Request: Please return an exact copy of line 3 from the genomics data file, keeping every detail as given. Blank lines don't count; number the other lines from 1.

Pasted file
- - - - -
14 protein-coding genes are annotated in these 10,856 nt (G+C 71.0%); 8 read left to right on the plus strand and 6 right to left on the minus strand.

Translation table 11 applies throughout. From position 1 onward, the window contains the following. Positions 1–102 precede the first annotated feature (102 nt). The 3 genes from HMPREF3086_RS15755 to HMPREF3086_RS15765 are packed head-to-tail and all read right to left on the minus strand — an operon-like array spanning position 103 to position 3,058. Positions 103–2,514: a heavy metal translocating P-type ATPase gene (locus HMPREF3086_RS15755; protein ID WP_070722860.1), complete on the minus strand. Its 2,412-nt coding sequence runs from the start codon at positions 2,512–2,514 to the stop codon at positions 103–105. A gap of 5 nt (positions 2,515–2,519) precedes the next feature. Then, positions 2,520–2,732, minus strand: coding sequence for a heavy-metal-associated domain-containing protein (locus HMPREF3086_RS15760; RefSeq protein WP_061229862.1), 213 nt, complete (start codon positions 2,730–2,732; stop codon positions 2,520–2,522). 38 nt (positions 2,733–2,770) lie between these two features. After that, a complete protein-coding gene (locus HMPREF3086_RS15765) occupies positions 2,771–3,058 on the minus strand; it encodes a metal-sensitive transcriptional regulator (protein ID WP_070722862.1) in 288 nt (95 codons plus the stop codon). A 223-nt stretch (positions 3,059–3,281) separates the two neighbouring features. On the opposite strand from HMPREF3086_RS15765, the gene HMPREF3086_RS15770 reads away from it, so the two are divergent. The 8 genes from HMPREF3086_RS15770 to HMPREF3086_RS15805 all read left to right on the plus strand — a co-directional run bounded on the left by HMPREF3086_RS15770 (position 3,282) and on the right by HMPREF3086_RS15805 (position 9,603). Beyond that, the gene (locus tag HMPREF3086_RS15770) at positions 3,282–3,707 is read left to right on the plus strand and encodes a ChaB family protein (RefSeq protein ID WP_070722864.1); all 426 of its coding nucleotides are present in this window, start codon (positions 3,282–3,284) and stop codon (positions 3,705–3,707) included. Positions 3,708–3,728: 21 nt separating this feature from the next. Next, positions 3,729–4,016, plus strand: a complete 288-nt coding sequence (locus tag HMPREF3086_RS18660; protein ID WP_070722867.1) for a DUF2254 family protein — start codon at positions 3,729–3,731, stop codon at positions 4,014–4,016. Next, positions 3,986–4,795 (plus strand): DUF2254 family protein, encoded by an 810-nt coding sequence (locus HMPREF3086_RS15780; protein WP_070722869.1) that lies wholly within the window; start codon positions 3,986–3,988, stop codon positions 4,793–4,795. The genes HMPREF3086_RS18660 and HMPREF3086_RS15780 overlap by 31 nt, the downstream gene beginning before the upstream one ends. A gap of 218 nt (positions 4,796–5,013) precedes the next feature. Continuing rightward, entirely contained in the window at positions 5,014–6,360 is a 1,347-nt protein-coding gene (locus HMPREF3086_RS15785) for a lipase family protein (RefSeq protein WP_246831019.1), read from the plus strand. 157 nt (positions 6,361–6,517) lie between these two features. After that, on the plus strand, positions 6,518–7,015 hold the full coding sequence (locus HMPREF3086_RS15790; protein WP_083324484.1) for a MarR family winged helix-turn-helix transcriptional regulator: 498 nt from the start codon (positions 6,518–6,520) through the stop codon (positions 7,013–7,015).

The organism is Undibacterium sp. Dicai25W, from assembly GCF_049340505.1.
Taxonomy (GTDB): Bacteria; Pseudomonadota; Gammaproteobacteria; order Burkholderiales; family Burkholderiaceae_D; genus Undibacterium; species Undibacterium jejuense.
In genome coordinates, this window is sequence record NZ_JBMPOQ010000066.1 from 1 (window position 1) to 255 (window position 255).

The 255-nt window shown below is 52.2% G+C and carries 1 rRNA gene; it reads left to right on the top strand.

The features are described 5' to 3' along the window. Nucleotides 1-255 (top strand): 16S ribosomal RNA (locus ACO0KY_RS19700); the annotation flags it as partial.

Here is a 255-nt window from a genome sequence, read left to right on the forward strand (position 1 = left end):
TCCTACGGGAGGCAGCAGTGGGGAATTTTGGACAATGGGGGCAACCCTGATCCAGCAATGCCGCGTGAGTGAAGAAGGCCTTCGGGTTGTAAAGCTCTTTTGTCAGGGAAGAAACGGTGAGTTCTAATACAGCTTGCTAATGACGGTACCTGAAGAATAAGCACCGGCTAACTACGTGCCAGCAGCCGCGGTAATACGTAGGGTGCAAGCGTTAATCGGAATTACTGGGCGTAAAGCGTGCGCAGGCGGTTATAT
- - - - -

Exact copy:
The organism is Undibacterium sp. Dicai25W, from assembly GCF_049340505.1.